Italian Wheat Sourdough Bread

What are the benefits of sourdough bread? Besides the taste?
Humans have been eating sourdough bread since they developed the ability to grind grains into flour. You could not go to the store to buy yeast. The only way to use yeast was to scoop some off of any brewing beer vats or other fermented drinks.
So none the less, the sourdough starter was created in order to help leaven bread and take it from its pasty dense water and flour beginning, closer to its today airy and light invention.

Not only is there is a taste benefit to sourdough but there is the dietary benefit of the grains fermenting and allowing for a breakdown of carbohydrates and sugars during the fermenting phase.
However, this is only valid on dough that is left to ferment for over 12 hours. The grains become partially digested and thus easier for your body to digest and break down the grains. Also making that bread lower glycemic and more beneficial to you.
Not sure those Egyptians knew about the nutritional change, when they created and used sourdough.
In order to make this bread you will need to already have an activated sourdough starter ready to use. This typically happens around day 5-7 with routine feedings or rehydrating if you are using our Italian sourdough starter.
Download the instructions and follow the steps for rehydration and use until day 7.
At this point your starter should be very active and bubbly and ready to leaven some bread.
If you failed getting your bread to leaven and it is day 7 or later, continue feeding your starter every 24 hours for a couple more days and then try again. OR add 1/4 tsp of instant yeast in order to help boost the rise. You will still benefit from the sour taste that incurs through fermentation. As a sourdough starter not powerful enough to offer a rise is still beneficial.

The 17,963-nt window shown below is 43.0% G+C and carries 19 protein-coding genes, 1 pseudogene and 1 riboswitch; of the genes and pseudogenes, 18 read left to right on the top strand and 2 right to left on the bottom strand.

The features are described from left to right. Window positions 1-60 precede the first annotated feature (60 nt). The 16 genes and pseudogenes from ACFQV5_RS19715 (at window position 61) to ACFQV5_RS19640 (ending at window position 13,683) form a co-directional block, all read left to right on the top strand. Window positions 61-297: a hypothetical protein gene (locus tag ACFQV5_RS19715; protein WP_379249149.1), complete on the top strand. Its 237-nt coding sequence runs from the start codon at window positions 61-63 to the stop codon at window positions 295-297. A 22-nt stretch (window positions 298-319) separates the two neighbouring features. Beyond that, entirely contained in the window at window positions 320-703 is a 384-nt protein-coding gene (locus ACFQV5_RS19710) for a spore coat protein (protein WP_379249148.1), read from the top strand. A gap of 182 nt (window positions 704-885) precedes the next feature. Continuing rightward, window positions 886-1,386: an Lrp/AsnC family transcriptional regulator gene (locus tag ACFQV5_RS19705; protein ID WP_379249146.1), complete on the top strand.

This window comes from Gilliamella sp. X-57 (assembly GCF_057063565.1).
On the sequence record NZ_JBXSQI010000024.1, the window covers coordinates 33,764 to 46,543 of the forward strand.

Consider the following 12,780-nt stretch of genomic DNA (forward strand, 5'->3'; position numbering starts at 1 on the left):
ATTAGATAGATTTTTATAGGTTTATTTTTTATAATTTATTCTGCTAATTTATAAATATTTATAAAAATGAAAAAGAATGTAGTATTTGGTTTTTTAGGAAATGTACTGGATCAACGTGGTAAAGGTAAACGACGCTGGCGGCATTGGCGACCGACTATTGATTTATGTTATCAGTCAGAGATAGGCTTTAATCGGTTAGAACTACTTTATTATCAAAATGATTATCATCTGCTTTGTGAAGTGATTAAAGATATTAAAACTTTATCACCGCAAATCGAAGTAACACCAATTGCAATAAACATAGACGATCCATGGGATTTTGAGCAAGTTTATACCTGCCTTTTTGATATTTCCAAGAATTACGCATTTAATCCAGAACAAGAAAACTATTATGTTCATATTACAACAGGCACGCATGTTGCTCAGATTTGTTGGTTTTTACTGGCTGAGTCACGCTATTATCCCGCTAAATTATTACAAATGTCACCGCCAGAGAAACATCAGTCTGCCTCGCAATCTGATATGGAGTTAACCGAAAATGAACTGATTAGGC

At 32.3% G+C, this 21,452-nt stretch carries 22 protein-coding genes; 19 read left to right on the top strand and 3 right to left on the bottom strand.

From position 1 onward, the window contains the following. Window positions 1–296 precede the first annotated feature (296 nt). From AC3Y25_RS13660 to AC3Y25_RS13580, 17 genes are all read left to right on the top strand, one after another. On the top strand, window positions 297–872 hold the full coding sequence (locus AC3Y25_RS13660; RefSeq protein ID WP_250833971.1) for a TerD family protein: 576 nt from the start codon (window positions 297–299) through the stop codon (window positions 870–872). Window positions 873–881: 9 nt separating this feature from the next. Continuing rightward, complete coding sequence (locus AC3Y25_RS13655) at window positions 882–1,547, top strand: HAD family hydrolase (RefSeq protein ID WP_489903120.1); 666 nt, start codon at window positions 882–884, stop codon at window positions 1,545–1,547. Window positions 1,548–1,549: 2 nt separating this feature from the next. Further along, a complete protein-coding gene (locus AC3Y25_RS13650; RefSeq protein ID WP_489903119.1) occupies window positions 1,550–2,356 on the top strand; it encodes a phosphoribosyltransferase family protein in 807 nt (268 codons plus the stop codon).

Follow the recipe as stated but use the yeast as well. If you complete the rise step and then notice your bread has not risen, it could either be the proofing temperature is too low, or your sourdough starter wasn't strong enough.
In the case of temperature, make sure your bread is around at least 18 degrees Celsius. If it is below this, increase the temperature and continue with rising until at least doubled in size. If the sourdough starter itself is a factor, after the first rise you can punch the dough down, add 1/2 tsp instant yeast, kneed the dough until combined, and then allow to rise again until double in size.
Since the first rise is so long, I love to proof my bread over night, all the magic happens while I am sleeping and then I am not waiting around for dough to be ready to bake.
Remember the magic happens when you allow the bread to ferment for over 12 hours so that is tricky to fit into one day unless you like to bake bread at midnight. Which, in the summer time I do!


  1. Is the amount of starter correct? 1 tbsp seems so little compared to other recipes.

  2. I also think that 1 TBSP of starter is incorrect! I looked at the gluten free sourdough bread recipe and it calls for 1 Cup of the rice sourdough starter. Please advise if 1 TBSP is correct or should it be 1 cup? I think 1 cup is more correct! Thank you.


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